Dear Commons Community,
Scientists have found ‘ghost particles’ or neutrinos being emitted from within our Milky Way galaxy, an exciting discovery that may open up a new window of research. According to space.com, neutrinos are formed from radioactive decay, something that occurs in nuclear reactors, when high-energy particles strike atoms. These particles are extremely difficult to spot as they barely interact with the rest of the physical world (hence the name ghost particles). As per the BBC, the scientists used detectors at the IceCube Neutrino Observatory at the Amundsen-Scott South Pole Station. As reported by NDTV.
“This is the first time we’re seeing our Galaxy using particles rather than photons of light,” Prof Subir Sarkar from the University of Oxford told the BBC. This, he explained, provides a view of “high energy processes that shape our galaxy”.
“The neutrino is a ghostly particle; it’s basically almost without mass. They’re essentially moving at the speed of light and might pass through the Galaxy and not interact with anything. That is why, in order to see them, you need a massive detector,” he added.
A study giving details about the discovery has been published in the journal Science.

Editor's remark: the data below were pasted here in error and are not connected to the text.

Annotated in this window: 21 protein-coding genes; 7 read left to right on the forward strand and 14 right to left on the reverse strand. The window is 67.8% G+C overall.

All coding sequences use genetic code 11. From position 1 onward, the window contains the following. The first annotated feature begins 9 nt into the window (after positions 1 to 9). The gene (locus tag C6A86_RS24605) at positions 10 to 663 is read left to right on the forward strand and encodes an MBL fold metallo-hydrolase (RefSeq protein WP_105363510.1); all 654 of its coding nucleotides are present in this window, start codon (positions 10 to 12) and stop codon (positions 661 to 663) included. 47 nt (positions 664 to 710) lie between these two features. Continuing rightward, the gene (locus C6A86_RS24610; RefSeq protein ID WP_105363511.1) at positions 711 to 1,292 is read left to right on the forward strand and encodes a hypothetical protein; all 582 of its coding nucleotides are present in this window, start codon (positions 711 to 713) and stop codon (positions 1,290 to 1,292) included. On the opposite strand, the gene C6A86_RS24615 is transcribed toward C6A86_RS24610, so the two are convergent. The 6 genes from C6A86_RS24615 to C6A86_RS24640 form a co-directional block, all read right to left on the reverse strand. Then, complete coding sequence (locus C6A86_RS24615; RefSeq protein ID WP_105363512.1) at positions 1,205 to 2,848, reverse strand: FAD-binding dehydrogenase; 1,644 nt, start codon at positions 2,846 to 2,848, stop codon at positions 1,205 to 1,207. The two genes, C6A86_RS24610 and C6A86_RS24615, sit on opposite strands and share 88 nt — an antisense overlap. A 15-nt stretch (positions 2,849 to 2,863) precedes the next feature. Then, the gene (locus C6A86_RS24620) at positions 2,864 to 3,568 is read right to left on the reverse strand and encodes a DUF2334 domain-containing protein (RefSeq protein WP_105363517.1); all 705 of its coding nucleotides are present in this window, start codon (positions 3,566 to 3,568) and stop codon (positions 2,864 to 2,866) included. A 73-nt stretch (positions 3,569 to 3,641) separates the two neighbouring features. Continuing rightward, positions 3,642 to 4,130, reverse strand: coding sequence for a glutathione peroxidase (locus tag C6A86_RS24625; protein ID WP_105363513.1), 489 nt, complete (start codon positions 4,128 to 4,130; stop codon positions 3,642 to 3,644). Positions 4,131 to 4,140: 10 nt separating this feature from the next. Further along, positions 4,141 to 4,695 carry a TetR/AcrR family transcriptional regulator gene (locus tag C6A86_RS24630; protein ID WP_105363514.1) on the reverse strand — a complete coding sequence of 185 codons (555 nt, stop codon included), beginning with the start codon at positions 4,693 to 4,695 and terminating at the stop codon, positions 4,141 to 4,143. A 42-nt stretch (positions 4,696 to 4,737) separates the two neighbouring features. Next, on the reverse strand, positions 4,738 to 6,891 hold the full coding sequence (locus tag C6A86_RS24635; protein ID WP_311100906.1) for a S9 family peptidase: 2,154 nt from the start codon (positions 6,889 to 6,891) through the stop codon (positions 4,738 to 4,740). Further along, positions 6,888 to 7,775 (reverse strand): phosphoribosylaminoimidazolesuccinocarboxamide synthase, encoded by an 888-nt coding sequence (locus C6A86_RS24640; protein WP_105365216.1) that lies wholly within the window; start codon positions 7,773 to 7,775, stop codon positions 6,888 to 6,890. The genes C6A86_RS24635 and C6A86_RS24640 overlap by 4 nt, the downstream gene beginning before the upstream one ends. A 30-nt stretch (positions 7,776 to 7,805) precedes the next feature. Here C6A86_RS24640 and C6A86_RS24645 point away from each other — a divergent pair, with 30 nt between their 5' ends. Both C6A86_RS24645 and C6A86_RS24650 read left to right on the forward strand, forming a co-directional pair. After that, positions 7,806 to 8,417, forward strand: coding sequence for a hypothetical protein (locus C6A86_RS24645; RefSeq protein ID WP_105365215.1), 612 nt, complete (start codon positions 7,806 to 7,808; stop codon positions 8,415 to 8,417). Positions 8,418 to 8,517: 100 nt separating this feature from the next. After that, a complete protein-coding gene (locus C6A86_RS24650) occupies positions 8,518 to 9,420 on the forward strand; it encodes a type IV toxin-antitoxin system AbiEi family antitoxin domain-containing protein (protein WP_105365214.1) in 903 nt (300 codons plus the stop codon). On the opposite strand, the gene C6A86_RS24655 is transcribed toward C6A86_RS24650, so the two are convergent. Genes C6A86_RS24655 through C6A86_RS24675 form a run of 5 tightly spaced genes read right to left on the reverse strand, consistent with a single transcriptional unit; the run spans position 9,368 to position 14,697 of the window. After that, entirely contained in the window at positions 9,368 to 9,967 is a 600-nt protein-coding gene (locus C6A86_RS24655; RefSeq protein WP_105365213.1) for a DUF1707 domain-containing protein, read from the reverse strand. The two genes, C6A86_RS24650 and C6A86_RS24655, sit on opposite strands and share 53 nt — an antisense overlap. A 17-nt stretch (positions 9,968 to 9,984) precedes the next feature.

According to space.com, the observatory is embedded within a gigaton of ice. It encompasses 0.24 cubic miles (1 cubic kilometer) of Antarctic ice holding more than 5,000 light sensors.
These devices watch for the unique flashes of light that result from the rare instances in which neutrinos do smash into atoms, the outlet said.
The researchers focused on the plane of the Milky Way, the dense region of the galaxy that is spread around its equator. They studied a decade worth of IceCube data, analyzing 60,000 neutrinos.
Scientists have long believed that neutrinos originate from Milky Way, especially when cosmic rays strike dust and gas. But this is the first time they have made the discovery.